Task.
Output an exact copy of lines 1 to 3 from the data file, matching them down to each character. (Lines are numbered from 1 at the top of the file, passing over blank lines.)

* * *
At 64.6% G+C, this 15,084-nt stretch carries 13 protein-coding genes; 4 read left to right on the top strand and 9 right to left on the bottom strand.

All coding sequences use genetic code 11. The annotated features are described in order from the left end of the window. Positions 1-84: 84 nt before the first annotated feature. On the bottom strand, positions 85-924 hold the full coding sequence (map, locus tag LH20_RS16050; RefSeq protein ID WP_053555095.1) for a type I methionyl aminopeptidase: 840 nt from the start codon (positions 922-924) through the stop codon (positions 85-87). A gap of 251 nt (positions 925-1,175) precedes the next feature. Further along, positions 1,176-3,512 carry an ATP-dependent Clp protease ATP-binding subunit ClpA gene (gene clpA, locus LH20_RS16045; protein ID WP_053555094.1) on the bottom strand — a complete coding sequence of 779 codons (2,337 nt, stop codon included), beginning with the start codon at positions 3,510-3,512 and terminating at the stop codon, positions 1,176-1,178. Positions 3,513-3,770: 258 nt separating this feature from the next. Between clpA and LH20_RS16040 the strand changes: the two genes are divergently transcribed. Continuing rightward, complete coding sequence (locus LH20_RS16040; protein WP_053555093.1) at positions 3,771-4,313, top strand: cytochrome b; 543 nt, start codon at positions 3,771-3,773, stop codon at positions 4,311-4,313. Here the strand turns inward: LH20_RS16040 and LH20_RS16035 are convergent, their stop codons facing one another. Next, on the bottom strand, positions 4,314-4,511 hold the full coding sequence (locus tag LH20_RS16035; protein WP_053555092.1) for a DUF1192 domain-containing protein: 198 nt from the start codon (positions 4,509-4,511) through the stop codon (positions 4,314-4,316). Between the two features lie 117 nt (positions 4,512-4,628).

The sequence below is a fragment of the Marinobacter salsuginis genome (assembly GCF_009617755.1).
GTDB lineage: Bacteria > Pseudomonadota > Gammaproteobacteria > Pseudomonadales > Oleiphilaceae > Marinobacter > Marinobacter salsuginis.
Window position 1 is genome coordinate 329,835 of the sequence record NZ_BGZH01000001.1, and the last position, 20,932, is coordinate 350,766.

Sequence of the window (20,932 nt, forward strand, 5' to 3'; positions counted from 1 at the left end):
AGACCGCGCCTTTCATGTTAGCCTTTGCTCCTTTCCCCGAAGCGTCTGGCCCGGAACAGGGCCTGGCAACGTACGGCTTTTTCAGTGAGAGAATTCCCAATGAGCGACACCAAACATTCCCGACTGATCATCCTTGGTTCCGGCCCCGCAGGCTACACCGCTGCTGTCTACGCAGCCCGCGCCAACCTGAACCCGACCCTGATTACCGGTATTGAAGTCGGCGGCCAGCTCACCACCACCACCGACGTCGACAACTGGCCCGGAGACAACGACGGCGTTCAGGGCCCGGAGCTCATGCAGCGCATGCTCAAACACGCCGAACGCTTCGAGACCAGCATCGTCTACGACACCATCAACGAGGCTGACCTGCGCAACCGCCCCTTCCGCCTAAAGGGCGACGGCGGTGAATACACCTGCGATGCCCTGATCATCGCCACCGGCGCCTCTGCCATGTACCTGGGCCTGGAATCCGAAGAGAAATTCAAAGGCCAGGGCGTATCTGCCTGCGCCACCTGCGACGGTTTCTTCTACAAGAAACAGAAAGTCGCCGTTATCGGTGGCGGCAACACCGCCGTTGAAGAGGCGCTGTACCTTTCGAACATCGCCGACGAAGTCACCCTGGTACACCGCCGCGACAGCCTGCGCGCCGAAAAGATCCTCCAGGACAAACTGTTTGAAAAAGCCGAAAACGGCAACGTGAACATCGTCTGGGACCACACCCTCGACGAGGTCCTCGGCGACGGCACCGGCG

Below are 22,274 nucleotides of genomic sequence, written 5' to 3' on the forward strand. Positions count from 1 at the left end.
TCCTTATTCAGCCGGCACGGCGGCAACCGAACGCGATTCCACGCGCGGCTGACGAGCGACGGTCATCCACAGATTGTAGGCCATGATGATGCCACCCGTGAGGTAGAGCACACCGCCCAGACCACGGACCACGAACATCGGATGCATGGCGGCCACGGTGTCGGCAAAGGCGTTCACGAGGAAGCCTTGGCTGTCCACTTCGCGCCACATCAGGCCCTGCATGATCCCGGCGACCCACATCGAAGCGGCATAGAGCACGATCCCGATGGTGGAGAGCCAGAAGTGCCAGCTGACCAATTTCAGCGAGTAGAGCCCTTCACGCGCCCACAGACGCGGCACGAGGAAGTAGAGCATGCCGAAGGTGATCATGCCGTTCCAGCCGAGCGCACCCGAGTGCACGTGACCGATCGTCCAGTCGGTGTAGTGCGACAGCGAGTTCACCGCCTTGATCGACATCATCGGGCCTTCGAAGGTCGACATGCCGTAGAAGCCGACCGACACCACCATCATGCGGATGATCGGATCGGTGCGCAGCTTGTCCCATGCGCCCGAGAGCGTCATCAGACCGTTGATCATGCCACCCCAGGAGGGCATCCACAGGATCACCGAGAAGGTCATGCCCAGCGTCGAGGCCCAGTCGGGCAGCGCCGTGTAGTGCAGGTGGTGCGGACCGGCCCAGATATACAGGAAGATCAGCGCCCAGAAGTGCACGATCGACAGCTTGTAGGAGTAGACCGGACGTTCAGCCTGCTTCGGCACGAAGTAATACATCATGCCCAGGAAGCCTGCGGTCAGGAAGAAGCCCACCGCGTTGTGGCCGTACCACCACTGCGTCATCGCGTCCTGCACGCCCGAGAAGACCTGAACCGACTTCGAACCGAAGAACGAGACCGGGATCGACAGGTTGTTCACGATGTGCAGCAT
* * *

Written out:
At 64.6% G+C, this 15,084-nt stretch carries 13 protein-coding genes; 4 read left to right on the top strand and 9 right to left on the bottom strand.

All coding sequences use genetic code 11. The annotated features are described in order from the left end of the window. Positions 1-84: 84 nt before the first annotated feature. On the bottom strand, positions 85-924 hold the full coding sequence (map, locus tag LH20_RS16050; RefSeq protein ID WP_053555095.1) for a type I methionyl aminopeptidase: 840 nt from the start codon (positions 922-924) through the stop codon (positions 85-87). A gap of 251 nt (positions 925-1,175) precedes the next feature. Further along, positions 1,176-3,512 carry an ATP-dependent Clp protease ATP-binding subunit ClpA gene (gene clpA, locus LH20_RS16045; protein ID WP_053555094.1) on the bottom strand — a complete coding sequence of 779 codons (2,337 nt, stop codon included), beginning with the start codon at positions 3,510-3,512 and terminating at the stop codon, positions 1,176-1,178. Positions 3,513-3,770: 258 nt separating this feature from the next. Between clpA and LH20_RS16040 the strand changes: the two genes are divergently transcribed. Continuing rightward, complete coding sequence (locus LH20_RS16040; protein WP_053555093.1) at positions 3,771-4,313, top strand: cytochrome b; 543 nt, start codon at positions 3,771-3,773, stop codon at positions 4,311-4,313. Here the strand turns inward: LH20_RS16040 and LH20_RS16035 are convergent, their stop codons facing one another. Next, on the bottom strand, positions 4,314-4,511 hold the full coding sequence (locus tag LH20_RS16035; protein WP_053555092.1) for a DUF1192 domain-containing protein: 198 nt from the start codon (positions 4,509-4,511) through the stop codon (positions 4,314-4,316). Between the two features lie 117 nt (positions 4,512-4,628).

The sequence below is a fragment of the Marinobacter salsuginis genome (assembly GCF_009617755.1).